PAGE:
Materials and Methods: The degree of biofilm formation was classified into 1-4 according to the degree of adhesion to glass slip. Hydrophobicity was measured to investigate whether differences in biofilm formation were related to differences in bacterial surface hydrophobicity.

Results: When biofilm formation was compared between the control group without cetylpyridinium chloride and the cetylpyridinium chloride sub-MIC, biofilm formation was decreased in the experimental group of S. mutans and A. naeslundii. Cellular hydrophobicity was observed with regard to adhesion and the hydrophobicity of S. mutans and A. naeslundii decreased in the experimental group compared to the control group. However, S. gordonii did not change biofilm formation, but cell hydrophobicity was significantly increased in the experimental group compared to the control group.

Conclusion: When cetylpyridinium chloride was applied to oral bacteria, there was a correlation between biofilm formation and cell hydrophobicity in some bacteria.

Open Access Original Research Article

Prevalence and Factors Associated with Intestinal Candidiasis among HIV Infected Clients Attending Anti-retroviral Therapy Clinic at Kisoro District Hospital, Western Uganda

Sharon Bamanya, Martha Nakaye Mubiru, Bashir Mwambi, Justus Mucungunzi, Dahir Ali Hersi, Christine Atuhairwe, Ivan Mugisha Taremwa

Journal of Advances in Microbiology, Page 1-6
DOI: 10.9734/JAMB/2018/39366

Aim: To determine the prevalence and associated factors of intestinal candidiasis among people living with human immune deficiency virus (PLWHIV) attending Kisoro district Hospital in Western Uganda.

Study Design: This was a cross-sectional study.

Place and Duration of Study: This was conducted in the anti-retroviral therapy (ART) clinic at Kisoro District Hospital (KDH) from May 2016 to June, 2017.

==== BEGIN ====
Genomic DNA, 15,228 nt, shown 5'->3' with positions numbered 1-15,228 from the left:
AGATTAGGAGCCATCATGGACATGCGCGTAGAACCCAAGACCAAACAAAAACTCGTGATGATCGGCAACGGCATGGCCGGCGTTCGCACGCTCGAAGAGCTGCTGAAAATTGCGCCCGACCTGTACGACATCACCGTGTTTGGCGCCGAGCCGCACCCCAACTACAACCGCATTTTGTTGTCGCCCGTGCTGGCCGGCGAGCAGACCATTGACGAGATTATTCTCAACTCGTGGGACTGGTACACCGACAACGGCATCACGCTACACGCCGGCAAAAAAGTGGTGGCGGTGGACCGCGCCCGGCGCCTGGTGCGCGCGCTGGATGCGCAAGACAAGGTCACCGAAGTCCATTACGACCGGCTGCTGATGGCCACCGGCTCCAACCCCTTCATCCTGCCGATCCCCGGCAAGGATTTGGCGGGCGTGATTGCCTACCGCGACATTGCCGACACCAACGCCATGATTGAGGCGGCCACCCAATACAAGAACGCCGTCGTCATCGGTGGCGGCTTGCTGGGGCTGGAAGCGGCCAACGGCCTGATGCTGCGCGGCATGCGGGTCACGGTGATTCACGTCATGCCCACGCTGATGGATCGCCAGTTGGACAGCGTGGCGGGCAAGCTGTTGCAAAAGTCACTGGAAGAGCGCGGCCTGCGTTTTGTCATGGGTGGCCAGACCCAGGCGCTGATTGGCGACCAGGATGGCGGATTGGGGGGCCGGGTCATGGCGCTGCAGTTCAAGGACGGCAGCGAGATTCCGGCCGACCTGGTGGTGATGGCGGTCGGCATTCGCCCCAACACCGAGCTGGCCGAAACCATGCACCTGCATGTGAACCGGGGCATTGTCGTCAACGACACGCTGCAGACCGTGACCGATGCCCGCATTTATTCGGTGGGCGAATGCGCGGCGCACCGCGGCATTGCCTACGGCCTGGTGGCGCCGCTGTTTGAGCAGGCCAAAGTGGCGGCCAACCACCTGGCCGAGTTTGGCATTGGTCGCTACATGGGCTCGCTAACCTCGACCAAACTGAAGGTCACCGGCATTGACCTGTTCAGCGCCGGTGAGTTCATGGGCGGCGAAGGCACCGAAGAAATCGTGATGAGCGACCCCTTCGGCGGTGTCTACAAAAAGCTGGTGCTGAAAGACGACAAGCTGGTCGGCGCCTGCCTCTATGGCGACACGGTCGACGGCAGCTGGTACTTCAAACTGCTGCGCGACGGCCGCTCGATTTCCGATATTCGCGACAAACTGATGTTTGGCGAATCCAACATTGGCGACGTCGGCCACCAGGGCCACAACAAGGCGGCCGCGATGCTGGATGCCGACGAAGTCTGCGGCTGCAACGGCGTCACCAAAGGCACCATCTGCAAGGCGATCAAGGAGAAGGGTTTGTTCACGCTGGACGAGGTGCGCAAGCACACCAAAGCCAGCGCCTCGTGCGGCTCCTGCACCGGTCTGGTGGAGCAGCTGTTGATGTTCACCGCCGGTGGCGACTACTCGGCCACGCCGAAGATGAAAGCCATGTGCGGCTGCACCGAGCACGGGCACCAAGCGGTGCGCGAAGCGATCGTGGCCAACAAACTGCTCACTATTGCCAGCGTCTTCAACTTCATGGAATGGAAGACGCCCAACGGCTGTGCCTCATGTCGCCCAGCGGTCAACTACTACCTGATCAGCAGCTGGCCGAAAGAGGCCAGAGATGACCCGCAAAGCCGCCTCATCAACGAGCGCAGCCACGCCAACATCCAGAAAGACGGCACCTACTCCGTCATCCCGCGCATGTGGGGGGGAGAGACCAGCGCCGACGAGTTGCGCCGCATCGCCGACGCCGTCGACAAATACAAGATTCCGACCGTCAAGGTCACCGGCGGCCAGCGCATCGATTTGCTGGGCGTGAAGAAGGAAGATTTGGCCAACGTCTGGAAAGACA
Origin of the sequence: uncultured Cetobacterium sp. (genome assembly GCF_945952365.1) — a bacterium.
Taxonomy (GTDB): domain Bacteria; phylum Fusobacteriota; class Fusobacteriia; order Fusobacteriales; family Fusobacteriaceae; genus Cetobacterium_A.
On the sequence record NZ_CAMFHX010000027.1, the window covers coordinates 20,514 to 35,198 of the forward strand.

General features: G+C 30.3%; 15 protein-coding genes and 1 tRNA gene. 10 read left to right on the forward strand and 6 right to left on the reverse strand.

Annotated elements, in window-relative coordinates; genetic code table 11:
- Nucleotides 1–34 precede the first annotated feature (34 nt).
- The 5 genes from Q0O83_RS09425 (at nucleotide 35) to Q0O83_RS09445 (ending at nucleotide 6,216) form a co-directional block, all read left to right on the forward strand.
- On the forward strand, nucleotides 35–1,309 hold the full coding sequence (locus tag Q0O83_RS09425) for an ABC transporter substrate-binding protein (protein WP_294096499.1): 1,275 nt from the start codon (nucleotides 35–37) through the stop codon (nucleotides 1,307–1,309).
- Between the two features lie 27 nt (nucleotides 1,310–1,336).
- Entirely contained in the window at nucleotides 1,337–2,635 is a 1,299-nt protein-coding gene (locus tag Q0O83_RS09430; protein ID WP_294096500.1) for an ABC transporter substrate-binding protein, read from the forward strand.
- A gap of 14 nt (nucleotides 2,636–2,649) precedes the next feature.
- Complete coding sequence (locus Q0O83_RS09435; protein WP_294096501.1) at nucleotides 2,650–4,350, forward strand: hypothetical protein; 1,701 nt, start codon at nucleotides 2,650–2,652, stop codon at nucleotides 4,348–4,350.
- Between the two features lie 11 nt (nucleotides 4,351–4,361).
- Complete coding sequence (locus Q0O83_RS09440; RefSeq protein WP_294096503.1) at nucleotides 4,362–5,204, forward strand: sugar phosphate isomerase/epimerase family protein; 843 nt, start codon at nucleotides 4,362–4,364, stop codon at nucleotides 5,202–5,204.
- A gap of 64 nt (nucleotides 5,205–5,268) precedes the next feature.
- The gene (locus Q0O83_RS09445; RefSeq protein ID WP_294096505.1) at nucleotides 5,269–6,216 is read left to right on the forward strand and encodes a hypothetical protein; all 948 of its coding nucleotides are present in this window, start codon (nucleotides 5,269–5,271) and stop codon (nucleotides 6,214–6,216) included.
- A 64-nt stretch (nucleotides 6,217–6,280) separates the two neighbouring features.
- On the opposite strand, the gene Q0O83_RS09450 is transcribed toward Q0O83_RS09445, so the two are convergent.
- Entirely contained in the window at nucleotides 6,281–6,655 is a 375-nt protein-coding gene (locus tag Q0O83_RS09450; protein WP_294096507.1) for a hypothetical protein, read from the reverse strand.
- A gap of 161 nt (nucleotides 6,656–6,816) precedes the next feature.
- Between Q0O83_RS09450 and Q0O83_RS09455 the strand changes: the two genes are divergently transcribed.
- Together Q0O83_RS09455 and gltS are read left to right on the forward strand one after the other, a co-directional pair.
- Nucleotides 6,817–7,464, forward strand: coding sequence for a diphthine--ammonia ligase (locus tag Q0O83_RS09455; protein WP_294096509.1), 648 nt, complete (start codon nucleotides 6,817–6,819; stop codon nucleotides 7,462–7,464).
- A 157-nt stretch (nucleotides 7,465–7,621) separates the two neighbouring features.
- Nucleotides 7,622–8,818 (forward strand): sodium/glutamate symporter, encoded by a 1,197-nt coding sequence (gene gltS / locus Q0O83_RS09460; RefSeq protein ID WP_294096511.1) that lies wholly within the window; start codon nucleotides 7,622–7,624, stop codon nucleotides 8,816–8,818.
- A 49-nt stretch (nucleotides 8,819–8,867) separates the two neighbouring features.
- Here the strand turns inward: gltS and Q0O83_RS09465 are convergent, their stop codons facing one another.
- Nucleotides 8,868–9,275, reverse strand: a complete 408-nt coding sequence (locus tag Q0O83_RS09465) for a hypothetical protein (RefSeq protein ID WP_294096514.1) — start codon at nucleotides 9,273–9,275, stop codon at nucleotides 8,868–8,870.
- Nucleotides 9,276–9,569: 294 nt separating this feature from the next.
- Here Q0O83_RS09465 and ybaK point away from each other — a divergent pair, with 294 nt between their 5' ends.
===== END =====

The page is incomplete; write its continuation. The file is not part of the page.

Methodology: The study analyzed fresh stool and ethylene di-amine tetra acetic acid venous blood specimens from 148 HIV seropositive adult participants. Stool samples were microscopically examined as wet preparation and cultured on Sabouraud dextrose agar for isolation and identification of fungal pathogens. Blood was used to assay their CD4+ cell counts. Data were analyzed, and presented as proportions.

Results: The prevalence of intestinal candidiasis was 62.84%. It was highest among participants with CD4+ cells below 250/µL, and more among male participants 75% (36/48).

Open Access Original Research Article

Antibiotic Resistance Profile of Methicillin-Resistant Staphylococcus aureus in Abeokuta, Nigeria

J. A. Osiyemi, O. A. Osinupebi, O. Ejilude, S. O. Makanjuola, N. O. Sunmola, E. O. Osiyemi

Journal of Advances in Microbiology, Page 1-9
DOI: 10.9734/JAMB/2018/39800

Antibiotic Resistance Profile of Methicillin-Resistant Staphylococcus aureus in Abeokuta, Nigeria

A considerable increase in infections caused by methicillin-resistant Staphylococcus aureus (MRSA) has caused a high rate of morbidity among the populace with huge economic loss and severe debility. Therefore, this study examines the pattern of antibiotic resistance of MRSA in clinical samples of patients in Abeokuta, Nigeria using standard recommended procedures. Coagulase test, β-lactamase production, and mannitol fermentation were performed using standard methods. Antibiotic susceptibility was determined using disc diffusion assay and minimum inhibitory concentration by micro-broth dilution method. Vancomycin and Azithromycin resistance profile was performed using colorimetric micro-broth dilution assay.  Multi-resistant antibiotic index of MRSA was also determined.

A total of 338 clinical specimens of Pus, Aspirate, Ear, and Wound swabs were collected from three major health facilities in Abeokuta, Nigeria. Each sample was cultured for bacteria isolates and examined for colonial and cellular morphology while biochemical characterization was performed. Of the 161 Staphylococcus aureus (32.2%) isolated; there was no significant disparity found in relation to the study sites (c2=7.145, p-value = 0.308). 60.2% of the S. aureus analyzed were beta-lactamase producers while only 39.8% were β-lactamase negative.  More than 65% of MRSA showed resistance to Cotrimoxazole, Tetracycline, Cefoxitin, and Erythromycin while 96.9% and 98.5% were resistant to Vancomycin and Azithromycin at MIC>16ug/mL respectively. All the MRSA showed MBC>64ug/ml to both Vancomycin and Azithromycin. Multi-antibiotic resistance index rate of more than 0.2 was shown by 97.0% MRSA to 12 different antibiotics.

The present study indicates a high prevalence rate of MRSA that require empirical and urgent intervention to prevent staphylococcal infection among the hospital patients and its outbreak.